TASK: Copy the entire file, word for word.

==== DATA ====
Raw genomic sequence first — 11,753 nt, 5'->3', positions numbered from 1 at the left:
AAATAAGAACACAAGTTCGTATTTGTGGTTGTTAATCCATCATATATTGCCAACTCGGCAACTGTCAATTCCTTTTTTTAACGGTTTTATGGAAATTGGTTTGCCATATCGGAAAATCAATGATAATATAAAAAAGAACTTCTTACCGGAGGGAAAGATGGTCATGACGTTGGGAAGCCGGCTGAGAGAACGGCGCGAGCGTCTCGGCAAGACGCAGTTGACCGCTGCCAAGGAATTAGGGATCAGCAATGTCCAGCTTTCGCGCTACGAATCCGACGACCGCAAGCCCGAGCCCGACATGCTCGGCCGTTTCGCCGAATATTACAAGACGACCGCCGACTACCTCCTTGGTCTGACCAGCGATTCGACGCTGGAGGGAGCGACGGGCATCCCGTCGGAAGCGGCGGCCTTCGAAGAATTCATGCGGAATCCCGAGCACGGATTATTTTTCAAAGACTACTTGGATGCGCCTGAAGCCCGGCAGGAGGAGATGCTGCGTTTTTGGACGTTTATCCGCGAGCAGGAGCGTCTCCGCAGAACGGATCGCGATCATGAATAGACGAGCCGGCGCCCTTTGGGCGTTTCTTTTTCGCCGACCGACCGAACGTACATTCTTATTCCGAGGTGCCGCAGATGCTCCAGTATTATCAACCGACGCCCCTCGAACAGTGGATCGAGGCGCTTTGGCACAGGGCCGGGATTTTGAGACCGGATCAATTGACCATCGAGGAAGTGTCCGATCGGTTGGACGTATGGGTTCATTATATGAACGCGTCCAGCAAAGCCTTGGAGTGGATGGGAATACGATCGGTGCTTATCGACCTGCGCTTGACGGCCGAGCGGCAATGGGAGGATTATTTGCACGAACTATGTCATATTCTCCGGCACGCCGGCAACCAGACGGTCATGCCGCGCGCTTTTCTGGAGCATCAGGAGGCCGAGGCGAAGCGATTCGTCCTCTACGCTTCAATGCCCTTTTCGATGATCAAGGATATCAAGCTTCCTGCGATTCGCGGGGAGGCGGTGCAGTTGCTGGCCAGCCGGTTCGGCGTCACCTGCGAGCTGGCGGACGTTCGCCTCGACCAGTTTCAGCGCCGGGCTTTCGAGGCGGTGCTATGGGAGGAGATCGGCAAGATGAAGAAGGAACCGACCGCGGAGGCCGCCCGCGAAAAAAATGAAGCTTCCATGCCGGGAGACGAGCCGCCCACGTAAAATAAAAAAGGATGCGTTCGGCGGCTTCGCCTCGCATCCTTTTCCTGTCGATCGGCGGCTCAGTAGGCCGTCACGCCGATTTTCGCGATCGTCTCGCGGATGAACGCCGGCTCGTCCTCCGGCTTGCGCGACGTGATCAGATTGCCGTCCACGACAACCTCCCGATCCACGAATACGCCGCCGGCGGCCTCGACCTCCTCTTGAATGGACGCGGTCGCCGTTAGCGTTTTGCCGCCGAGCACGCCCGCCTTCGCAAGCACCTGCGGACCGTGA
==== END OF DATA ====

Raw genomic sequence first — 11,753 nt, 5'->3', positions numbered from 1 at the left:
AAATAAGAACACAAGTTCGTATTTGTGGTTGTTAATCCATCATATATTGCCAACTCGGCAACTGTCAATTCCTTTTTTTAACGGTTTTATGGAAATTGGTTTGCCATATCGGAAAATCAATGATAATATAAAAAAGAACTTCTTACCGGAGGGAAAGATGGTCATGACGTTGGGAAGCCGGCTGAGAGAACGGCGCGAGCGTCTCGGCAAGACGCAGTTGACCGCTGCCAAGGAATTAGGGATCAGCAATGTCCAGCTTTCGCGCTACGAATCCGACGACCGCAAGCCCGAGCCCGACATGCTCGGCCGTTTCGCCGAATATTACAAGACGACCGCCGACTACCTCCTTGGTCTGACCAGCGATTCGACGCTGGAGGGAGCGACGGGCATCCCGTCGGAAGCGGCGGCCTTCGAAGAATTCATGCGGAATCCCGAGCACGGATTATTTTTCAAAGACTACTTGGATGCGCCTGAAGCCCGGCAGGAGGAGATGCTGCGTTTTTGGACGTTTATCCGCGAGCAGGAGCGTCTCCGCAGAACGGATCGCGATCATGAATAGACGAGCCGGCGCCCTTTGGGCGTTTCTTTTTCGCCGACCGACCGAACGTACATTCTTATTCCGAGGTGCCGCAGATGCTCCAGTATTATCAACCGACGCCCCTCGAACAGTGGATCGAGGCGCTTTGGCACAGGGCCGGGATTTTGAGACCGGATCAATTGACCATCGAGGAAGTGTCCGATCGGTTGGACGTATGGGTTCATTATATGAACGCGTCCAGCAAAGCCTTGGAGTGGATGGGAATACGATCGGTGCTTATCGACCTGCGCTTGACGGCCGAGCGGCAATGGGAGGATTATTTGCACGAACTATGTCATATTCTCCGGCACGCCGGCAACCAGACGGTCATGCCGCGCGCTTTTCTGGAGCATCAGGAGGCCGAGGCGAAGCGATTCGTCCTCTACGCTTCAATGCCCTTTTCGATGATCAAGGATATCAAGCTTCCTGCGATTCGCGGGGAGGCGGTGCAGTTGCTGGCCAGCCGGTTCGGCGTCACCTGCGAGCTGGCGGACGTTCGCCTCGACCAGTTTCAGCGCCGGGCTTTCGAGGCGGTGCTATGGGAGGAGATCGGCAAGATGAAGAAGGAACCGACCGCGGAGGCCGCCCGCGAAAAAAATGAAGCTTCCATGCCGGGAGACGAGCCGCCCACGTAAAATAAAAAAGGATGCGTTCGGCGGCTTCGCCTCGCATCCTTTTCCTGTCGATCGGCGGCTCAGTAGGCCGTCACGCCGATTTTCGCGATCGTCTCGCGGATGAACGCCGGCTCGTCCTCCGGCTTGCGCGACGTGATCAGATTGCCGTCCACGACAACCTCCCGATCCACGAATACGCCGCCGGCGGCCTCGACCTCCTCTTGAATGGACGCGGTCGCCGTTAGCGTTTTGCCGCCGAGCACGCCCGCCTTCGCAAGCACCTGCGGACCGTGA